by Victor Ikem
As the world marked the 2018 International Day for the Eradication of Poverty on the 17th of October, it has become imperative to remind governments and policy actors in Nigeria of the growing rates of poverty and the urgent need to reverse this ugly trend through a well thought out and compressive strategy, policy and programmes towards eliminating the causes of poverty in Nigeria.
While the debate generated by the Brookings Institution’s World Poverty Clock report which rated Nigeria as a country with the highest number of extremely poor people in the world, is yet to wane, it is disturbing to see how the British Prime Minister, Theresa May at her recent visit to Africa, described Nigeria saying much of Nigeria is thriving, with many individuals enjoying the fruits of a resurgent economy, yet 87 million Nigerians live on less than $1 and 90 cents a day, making it home to more very poor people than any other nation in the world.
Those were the words of Theresa May in South Africa before she arrived Nigeria on an official visit in August.
Despite being the largest oil producer in Africa, Nigeria has struggled to translate its resource wealth into rising living standards.
A slump in oil prices and a sharp fall in oil production saw the country’s economy slide into recession in 2016.
This is certainly a damaging commentary on Nigeria’s inability to translate earns from crude to profitable social investments.
This report by the Brookings Institution validates the age-old argument by many development experts and economists that for Nigeria to achieve meaningful growth, a robust development, and the economic plan must be put in place with the full participation of citizens, especially the poor.
Such a development plan must address general issues responsible for the gross underdevelopment and poverty prevalent in urban and rural parts of Nigeria.
Poverty in Nigeria is caused by variety of issues including low growth resulting from poor economic planning and massive corruption in governments federal and states, the absence of social security system or safety nets, bad governance, electoral fraud, ineffective educational system, and poor healthcare systems, amongst others.
That determined effort reduce poverty is lacking among Nigeria’s top political and policy leaders.
Unfortunately, in spite of revenues earned from crude oil sales for over half a century, there are no significant improvements in the livelihood of the majority of the population.
Only a few extremely wealthy elites have access to good life provided for themselves by themselves through legitimate and sometimes illegitimate means, especially from corruption related contracts.
It does appear that Nigeria’s team of policymakers are yet to really come to terms with the scale of poverty in Nigeria.
The estimation that 87 million Nigerians are poor may be conservative compared to the visible signs of deprivation and lack of access to basic social infrastructure that has made life meaningless for most citizens in mostly rural Nigeria.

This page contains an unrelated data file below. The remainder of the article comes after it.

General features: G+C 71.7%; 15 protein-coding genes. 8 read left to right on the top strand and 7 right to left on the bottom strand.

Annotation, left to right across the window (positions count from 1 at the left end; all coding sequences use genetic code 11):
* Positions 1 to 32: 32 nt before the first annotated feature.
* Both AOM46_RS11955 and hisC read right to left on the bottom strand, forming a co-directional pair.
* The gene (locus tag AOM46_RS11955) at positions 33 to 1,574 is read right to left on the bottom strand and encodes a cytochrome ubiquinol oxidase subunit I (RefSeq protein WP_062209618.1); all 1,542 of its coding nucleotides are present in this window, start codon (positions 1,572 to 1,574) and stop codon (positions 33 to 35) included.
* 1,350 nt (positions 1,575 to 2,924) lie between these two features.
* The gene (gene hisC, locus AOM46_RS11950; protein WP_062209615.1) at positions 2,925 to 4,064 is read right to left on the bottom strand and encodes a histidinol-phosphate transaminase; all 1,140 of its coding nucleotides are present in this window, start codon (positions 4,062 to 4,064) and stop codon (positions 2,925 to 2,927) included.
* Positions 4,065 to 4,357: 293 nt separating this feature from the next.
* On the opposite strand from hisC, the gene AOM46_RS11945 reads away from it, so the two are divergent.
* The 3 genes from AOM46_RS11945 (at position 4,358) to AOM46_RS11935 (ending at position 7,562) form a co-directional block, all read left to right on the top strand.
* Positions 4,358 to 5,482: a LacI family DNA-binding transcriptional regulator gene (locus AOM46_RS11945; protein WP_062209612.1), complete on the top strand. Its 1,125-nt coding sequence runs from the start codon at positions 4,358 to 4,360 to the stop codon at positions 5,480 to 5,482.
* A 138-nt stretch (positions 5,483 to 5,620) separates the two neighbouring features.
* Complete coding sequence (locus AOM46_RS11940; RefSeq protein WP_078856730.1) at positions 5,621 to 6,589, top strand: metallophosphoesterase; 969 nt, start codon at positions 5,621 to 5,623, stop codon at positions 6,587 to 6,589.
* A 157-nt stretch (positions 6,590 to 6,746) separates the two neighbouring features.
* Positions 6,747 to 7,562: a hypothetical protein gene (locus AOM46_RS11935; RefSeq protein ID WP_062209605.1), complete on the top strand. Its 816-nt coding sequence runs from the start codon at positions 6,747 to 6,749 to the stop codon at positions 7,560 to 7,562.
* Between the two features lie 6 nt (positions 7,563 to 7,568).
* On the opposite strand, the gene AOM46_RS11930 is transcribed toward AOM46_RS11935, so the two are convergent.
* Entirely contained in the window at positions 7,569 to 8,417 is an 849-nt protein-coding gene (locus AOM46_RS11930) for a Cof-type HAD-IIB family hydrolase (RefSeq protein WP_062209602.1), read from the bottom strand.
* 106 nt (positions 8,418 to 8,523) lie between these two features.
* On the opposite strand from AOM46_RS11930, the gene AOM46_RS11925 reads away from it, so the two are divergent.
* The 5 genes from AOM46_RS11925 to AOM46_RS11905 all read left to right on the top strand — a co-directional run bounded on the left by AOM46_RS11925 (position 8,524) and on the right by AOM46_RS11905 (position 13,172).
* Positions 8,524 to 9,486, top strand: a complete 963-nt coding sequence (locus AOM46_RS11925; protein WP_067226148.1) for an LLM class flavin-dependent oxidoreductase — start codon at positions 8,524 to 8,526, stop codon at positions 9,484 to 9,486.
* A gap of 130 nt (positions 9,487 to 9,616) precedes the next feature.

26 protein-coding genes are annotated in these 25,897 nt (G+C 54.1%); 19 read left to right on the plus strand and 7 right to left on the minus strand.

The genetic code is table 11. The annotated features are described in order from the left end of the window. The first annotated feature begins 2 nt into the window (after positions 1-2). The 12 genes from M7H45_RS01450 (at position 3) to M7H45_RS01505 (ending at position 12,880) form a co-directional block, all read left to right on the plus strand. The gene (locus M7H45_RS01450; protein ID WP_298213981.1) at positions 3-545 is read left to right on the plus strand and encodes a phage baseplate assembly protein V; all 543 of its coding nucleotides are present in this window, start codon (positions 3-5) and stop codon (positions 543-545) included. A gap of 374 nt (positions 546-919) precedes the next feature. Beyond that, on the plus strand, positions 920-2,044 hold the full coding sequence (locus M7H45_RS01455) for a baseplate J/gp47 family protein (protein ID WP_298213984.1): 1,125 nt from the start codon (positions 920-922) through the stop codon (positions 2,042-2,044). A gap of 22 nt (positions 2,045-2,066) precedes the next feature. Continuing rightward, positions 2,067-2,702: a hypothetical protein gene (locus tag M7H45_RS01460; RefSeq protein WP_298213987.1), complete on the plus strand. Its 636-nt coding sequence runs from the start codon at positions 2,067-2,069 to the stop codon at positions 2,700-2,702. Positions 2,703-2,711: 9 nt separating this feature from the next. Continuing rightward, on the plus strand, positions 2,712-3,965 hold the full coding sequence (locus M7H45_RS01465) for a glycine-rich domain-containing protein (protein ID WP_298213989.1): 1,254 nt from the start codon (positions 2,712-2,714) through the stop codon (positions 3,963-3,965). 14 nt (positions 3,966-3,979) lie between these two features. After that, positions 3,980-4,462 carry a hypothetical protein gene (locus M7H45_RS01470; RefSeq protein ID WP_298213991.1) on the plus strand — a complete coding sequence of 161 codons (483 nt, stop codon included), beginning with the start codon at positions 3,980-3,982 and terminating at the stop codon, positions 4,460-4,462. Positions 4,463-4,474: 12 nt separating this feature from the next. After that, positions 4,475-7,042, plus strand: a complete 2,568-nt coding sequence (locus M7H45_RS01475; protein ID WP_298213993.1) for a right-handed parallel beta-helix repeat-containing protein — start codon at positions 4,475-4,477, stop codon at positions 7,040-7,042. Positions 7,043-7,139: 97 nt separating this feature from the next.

It is a fact that in some parts of Nigeria, there are no signs of government or governance.
A visit to most rural communities and some urban locations would expose the pervasive nature of poverty, much to the shock of many who doubt the facts contained in the Brookings Institutions’ report.
It goes beyond politics and political parties, instead requires a concerted effort on the part of all governments, citizens and agencies, bearing in mind that Nigeria’s slide into poverty didn’t begin in the last four or eight years, but it as a result of many years of economic failures, corruption, and mismanagement by the political class backed by the inefficiencies of the civil service system.
This initiative has generated so many concerns and controversies because there is no proper data of citizens living condition or demographic classification to support this kind of initiative in a transparent manner, especially for a country such as Nigeria that is still struggling with basic census data.
The CCT is widely considered to be another white elephant project, as in the case of other previous attempts at poverty reduction in Nigeria.
Secondly, the School Feeding Program of this current administration, which targets school children from the very poor background, has not received adequate public support because of perceived corruption that it may have generated.
The unnecessary haggling between the government and the labor leadership over a proposed new minimum wage for Nigerian workers will not help solve the problem of poverty if the debates continue without a targeted end date.
Aside from the minimum wage issues, the government must commit itself to build new infrastructure, developing efficient social systems that will support the poor and improve food supply and food security, improve transportation, healthcare, education, and housing support systems in addition to ensuring stable electricity supply.
And above all, fight corruption genuinely as all these have direct implications on the rate of poverty and the ability of government to deliver prosperity and well-being to the average Nigerian.
Ikem is a director of the Africa Focus Initiative (AFi), a public policy think-tank.